80 \begin{itemize}
81 \item mayavi $\geq 1.5$ (\url{http://mayavi.sourceforge.net}) \\-
82 MayaVi is referenced in our User's Guide for viewing VTK files
83 \item visit $\geq 1.11.2$ (\url{https://wci.llnl.gov/codes/visit/}) \\-
84 A powerful visualisation system with movie-making capabilities.
85 \end{itemize}
86
87
88
89 The source code comes with an extensive set of unit tests. If you would like to
90 build those to verify your installation you need:
91 \begin{itemize}
92 \item cppunit $\geq 1.12.1$ (\url{http://cppunit.sourceforge.net})
93 \end{itemize}
94
95 \section{Compilation}\label{sec:compilesrc}
96 Throughout this section we will assume that the source code is uncompressed in a directory called \file{escript.d}.
97 You can call the directory anything you like, provided that you make the change before you compile.
98
99 You need to indicate where to find the external dependencies.
100 To do this, create a file in the \file{escript.d/scons} directory called \file{x_options.py} where ``x'' is the name of your computer (output of the \texttt{hostname} command).
101 Please note that if your hostname has non-alphanumeric characters in it (eg - ) you need to replace them with underscores.
102 For example the options file for \texttt{bob-desktop} would be named \file{bob_desktop_options.py}.
103
104 From now on all paths will be relative to the top level of the source.
105 As a starting point copy the contents of one of the following files into your options file:
106 \begin{itemize}
107 \item \file{scons/TEMPLATE_linux.py} (\linux and \macosx desktop)
108 \item \file{scons/TEMPLATE_windows.py} (\winxp)
109 \end{itemize}
110
111 This options file controls which features and libraries your build of escript will attempt to use.
112 For example to use OpenMP or MPI you will need to enable it here.
113 If you want to try escript out without customising your build, then change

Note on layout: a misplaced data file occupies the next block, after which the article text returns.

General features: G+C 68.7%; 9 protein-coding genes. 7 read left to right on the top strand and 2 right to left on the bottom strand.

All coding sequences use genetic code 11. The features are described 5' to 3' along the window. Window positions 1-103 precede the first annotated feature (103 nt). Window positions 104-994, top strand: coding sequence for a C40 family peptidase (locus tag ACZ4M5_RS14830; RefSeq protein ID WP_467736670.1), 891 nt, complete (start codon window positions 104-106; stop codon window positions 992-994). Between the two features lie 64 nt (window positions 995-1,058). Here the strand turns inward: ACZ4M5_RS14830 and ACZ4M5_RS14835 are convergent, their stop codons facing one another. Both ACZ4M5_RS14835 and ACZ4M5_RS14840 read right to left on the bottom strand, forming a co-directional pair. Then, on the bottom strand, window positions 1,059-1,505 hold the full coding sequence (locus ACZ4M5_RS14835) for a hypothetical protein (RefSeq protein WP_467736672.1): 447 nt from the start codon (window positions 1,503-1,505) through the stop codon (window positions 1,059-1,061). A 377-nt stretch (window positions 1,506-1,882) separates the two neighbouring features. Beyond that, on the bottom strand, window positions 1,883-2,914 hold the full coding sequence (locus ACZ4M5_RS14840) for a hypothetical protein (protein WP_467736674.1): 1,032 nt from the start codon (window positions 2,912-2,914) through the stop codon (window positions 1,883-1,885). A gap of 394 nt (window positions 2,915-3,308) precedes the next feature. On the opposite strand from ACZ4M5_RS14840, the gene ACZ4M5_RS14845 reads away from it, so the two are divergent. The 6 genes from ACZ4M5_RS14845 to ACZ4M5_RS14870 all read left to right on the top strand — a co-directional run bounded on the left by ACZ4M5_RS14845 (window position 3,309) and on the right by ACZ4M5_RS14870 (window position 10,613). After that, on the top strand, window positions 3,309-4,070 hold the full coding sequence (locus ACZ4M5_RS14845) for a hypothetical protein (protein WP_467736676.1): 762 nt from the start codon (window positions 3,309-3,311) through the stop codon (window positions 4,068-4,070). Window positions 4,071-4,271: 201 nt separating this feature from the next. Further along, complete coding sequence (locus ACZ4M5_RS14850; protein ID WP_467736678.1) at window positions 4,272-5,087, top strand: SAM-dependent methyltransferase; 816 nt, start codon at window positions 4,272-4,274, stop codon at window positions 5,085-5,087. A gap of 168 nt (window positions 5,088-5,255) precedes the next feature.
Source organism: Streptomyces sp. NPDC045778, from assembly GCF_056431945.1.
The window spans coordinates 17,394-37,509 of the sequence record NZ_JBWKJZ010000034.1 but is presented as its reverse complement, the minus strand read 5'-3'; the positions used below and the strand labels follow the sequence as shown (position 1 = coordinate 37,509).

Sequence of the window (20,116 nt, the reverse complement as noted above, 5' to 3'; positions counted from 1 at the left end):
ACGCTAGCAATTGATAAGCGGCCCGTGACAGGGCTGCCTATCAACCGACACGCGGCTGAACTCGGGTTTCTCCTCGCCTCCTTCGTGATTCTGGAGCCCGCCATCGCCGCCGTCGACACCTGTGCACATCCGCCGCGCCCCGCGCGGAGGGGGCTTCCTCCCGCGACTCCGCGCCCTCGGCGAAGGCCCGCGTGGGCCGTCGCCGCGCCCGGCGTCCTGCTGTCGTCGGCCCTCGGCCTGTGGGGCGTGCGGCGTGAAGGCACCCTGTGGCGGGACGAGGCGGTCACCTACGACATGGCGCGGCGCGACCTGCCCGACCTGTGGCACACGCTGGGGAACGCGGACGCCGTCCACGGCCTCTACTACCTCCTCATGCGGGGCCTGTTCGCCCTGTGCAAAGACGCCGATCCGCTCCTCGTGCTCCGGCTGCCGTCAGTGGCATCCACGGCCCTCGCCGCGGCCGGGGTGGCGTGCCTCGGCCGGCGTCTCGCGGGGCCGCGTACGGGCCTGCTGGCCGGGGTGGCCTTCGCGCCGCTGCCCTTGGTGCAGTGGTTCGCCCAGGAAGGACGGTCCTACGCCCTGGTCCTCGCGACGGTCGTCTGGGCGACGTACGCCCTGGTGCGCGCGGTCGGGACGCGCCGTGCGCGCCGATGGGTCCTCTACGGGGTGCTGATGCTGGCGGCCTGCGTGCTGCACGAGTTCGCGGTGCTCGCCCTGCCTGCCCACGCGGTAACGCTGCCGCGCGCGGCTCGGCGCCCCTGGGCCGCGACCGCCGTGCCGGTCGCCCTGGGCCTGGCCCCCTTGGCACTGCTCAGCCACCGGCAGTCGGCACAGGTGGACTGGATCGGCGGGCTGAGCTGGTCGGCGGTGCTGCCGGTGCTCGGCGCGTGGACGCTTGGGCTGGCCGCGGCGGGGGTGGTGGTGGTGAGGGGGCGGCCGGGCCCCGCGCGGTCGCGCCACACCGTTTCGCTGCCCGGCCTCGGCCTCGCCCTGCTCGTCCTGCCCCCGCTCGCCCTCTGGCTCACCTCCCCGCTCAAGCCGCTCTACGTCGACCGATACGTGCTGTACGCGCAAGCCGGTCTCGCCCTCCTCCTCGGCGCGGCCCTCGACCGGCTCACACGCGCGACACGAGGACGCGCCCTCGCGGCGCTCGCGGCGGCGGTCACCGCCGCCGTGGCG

114 directories to \file{escript.d} and enter
115 \begin{shellCode}
116 scons
117 \end{shellCode}
118 If this works you can skip to Section~\ref{sec:diff}.
119 If not, then you will need to make some modications to the file.
120 Read on.
121
122 The template files contain all available options with a comment explaining the
123 purpose of each.
124 Check through the file and ensure that the relevant paths and names are correct
125 for your system and that you enable optional components that you wish to use.
126 For example, to use netCDF, find the netcdf-related lines, uncomment them
127 (i.e. remove the \# at the beginning of the lines) and change them according
128 to your installation:
129 \begin{shellCode}
130 netcdf = True
131 netcdf_prefix = '/opt/netcdf4'
132 netcdf_libs = ['netcdf_c++', 'netcdf']
133 \end{shellCode}
134
135 In this example, netCDF \emph{header} files must be located in
136 \file{/opt/netcdf4/include}\footnote{or \ldots/include32 or \ldots/include64 or \ldots/inc}
137 and the \emph{libraries} in \file{/opt/netcdf4/lib}\footnote{or \ldots/lib32 or \ldots/lib64}.
138 If this scheme does not apply to your installation then you may also specify
139 the include-path and library-path directly like so:
140 \begin{shellCode}
141 netcdf_prefix = ['/usr/local/include/netcdf', '/usr/local/lib']
142 \end{shellCode}
143 The order is important: the first element in the list is the
144 \emph{include}-path, the second element is the \emph{library}-path and both
145 must be specified.
146
147 If a line in the options file is commented out and you do not require the
148 feature, then it can be ignored.
149 To actually compile (if you have $n$ processors, then you can use \texttt{scons -j$n$} instead):
150
151 \begin{shellCode}
152 cd escript.d
153 scons
154 \end{shellCode}
155
156 As part of its output, scons will tell you the name of the options file it used
157 as well as a list of features and whether they are enabled for your build.
158 If you enabled an optional dependency and the library or include files could
159 not be found you will be notified and the build will stop.
160
161 Note, that you can override all settings from the options-file on the scons
162 command line. For example, if you usually build an optimized version but would
163 like to build a debug version into a separate directory without changing your
164 default settings, you can use: